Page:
Andromeda, we have you surrounded

The Andromeda galaxy

The Andromeda galaxy appears to be surrounded by a circle of dwarf galaxies (not visible in this image). Credit: ESA / Hubble & Digitized Sky Survey 2 / Davide De Martin (ESA/Hubble).

JUST AS BILBO BAGGINS found himself the centre of some unwanted attention from a bunch of dwarfs, the Andromeda galaxy appears to have a bunch of smaller, dwarf galaxies circling it in a single plane, according to new research. The finding, published in the prestigious journal Nature, presents a challenge to ideas of how all galaxies form and evolve.

The surprising research result reveals that around half of Andromeda’s 30-odd known dwarf galaxy satellites are orbiting the larger Andromeda Galaxy – the closest giant cosmic neighbour to our own galaxy, the Milky Way.

The international group of astronomers who discovered the cosmic curiosity include Professor Geraint Lewis from the University of Sydney’s School of Physics, and Anthony Conn, a PhD student at Macquarie University, and Dr Dougal Mackey from the Australian National University.

“Astronomers have been observing Andromeda since Persian astronomers first noted it over a thousand years ago, but it is only in the past decade that we have truly studied it in exquisite detail with the Pan-Andromeda Archaeological Survey,” said Lewis, one of the lead authors on the Nature paper.

Completely unexpected findings

“The Pan-Andromeda Archaeological Survey – cutely called PAndAS – is a large project that ran between 2008 and 2011, using the Canada-France-Hawaii Telescope situated on the Mauna Kea volcano on the Big Island of Hawaii,” explained Lewis. “Now that we’re examining the data it collected, it is providing our first panoramic view of our closest large companion in the cosmos.”

“When we looked at the dwarf galaxies surrounding Andromeda, we expected to find them buzzing around randomly, like angry bees around a hive.

Diagram showing the position of dwarf galaxies orbiting Andromeda

Left: A close up of the Andromeda galaxy. Right: Diagram showing the position of the dwarf galaxies (red dots) detected orbiting Andromeda in a single plane, in the direction of the red arrow. Credit: R. Ibata (PAndAS team).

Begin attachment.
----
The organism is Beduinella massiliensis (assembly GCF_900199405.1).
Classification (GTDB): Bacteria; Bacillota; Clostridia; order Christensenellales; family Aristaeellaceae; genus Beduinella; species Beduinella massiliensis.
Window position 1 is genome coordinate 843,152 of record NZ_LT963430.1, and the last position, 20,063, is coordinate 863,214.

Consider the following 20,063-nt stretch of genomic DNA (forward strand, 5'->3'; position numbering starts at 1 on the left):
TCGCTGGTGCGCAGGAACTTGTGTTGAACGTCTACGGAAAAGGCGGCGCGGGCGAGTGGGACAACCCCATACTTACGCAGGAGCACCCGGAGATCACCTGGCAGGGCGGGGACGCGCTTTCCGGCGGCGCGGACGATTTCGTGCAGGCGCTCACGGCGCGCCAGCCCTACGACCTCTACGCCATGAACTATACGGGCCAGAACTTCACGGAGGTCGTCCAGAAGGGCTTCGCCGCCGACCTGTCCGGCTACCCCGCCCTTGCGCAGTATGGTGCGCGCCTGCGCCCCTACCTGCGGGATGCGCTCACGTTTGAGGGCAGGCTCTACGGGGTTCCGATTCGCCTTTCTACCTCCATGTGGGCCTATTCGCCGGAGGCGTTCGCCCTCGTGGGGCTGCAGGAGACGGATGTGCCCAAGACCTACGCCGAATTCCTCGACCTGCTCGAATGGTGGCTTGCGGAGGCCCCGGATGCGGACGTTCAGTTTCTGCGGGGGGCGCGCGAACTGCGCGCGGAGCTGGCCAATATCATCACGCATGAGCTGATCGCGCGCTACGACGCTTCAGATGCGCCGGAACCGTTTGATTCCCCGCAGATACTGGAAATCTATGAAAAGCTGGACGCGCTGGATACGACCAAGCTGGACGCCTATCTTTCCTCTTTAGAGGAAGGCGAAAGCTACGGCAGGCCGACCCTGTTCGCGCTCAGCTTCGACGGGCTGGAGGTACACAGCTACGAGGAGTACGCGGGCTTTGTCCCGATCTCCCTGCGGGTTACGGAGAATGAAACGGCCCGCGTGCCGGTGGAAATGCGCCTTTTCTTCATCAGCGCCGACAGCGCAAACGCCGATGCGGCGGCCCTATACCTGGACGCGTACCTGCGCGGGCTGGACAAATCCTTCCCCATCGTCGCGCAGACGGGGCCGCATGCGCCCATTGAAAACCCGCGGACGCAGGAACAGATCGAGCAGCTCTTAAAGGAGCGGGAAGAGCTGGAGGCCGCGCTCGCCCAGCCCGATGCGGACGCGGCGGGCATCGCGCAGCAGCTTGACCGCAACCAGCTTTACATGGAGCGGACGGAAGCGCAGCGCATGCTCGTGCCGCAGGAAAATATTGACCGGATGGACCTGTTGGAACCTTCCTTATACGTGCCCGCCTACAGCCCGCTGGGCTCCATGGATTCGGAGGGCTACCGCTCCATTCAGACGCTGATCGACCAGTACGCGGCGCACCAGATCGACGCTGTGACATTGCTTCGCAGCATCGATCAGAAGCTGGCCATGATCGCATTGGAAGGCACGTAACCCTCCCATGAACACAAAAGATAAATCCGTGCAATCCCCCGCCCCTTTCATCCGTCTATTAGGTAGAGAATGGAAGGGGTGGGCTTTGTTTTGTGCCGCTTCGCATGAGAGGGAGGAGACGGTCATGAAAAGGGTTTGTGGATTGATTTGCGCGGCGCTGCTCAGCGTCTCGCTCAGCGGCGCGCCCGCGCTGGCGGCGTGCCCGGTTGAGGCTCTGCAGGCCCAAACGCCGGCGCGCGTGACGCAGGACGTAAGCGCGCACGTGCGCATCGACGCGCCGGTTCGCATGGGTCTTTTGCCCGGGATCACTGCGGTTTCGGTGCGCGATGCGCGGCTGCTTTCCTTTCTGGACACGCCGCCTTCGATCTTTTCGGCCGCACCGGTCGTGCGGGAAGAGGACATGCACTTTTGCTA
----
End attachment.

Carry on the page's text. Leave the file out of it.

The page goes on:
“Instead, we’ve found that half of Andromeda’s satellites are orbiting together in an immense plane, which is more than a million light years in diameter but only 30,000 light years thick. These dwarf galaxies have formed a ring around Andromeda.”

“This was completely unexpected – the chance of this happening randomly is next to nothing. It really is just weird,” said Professor Lewis.

Not anticipated by computer modelling

Large galaxies, like Andromeda and our own Milky Way, have long been known to be orbited by an entourage of smaller galaxies. These small galaxies, which are individually anywhere from ten to at least hundreds of thousands of times fainter than their bright hosts, were thought to trace independent paths around those galaxies.

For several decades, astronomers have used computer models to predict how dwarf galaxies should orbit large galaxies, and every time they found that dwarfs should be scattered randomly over the sky. Never, in these synthetic universes, did they see dwarfs arranged in a plane like that observed around Andromeda.

“Now that we’ve found that the majority of these dwarf galaxies orbit in a [plane] around the giant galaxy Andromeda, it looks like there must be something about how these galaxies formed or subsequently evolved that has led them to trace out this peculiar coherent structure,” said Professor Lewis.

“Dwarf galaxies are the most numerous galaxy type in the universe, so understanding why and how they form this disc around the giant galaxy is expected to shed new light on the formation of galaxies of all masses.”

PhD student, Anthony Conn, whose research proved key to this study said, “It is very exciting for my work to reveal such a strange structure. It has left us scratching our heads as to what it means.”

There have been similar claims of an extensive plane of dwarf galaxies about our own Milky Way Galaxy, with some claiming that the existence of such strange structures points to a failing in our understanding of the fundamental nature of the Universe.

Adapted from information issued by the University of Sydney.

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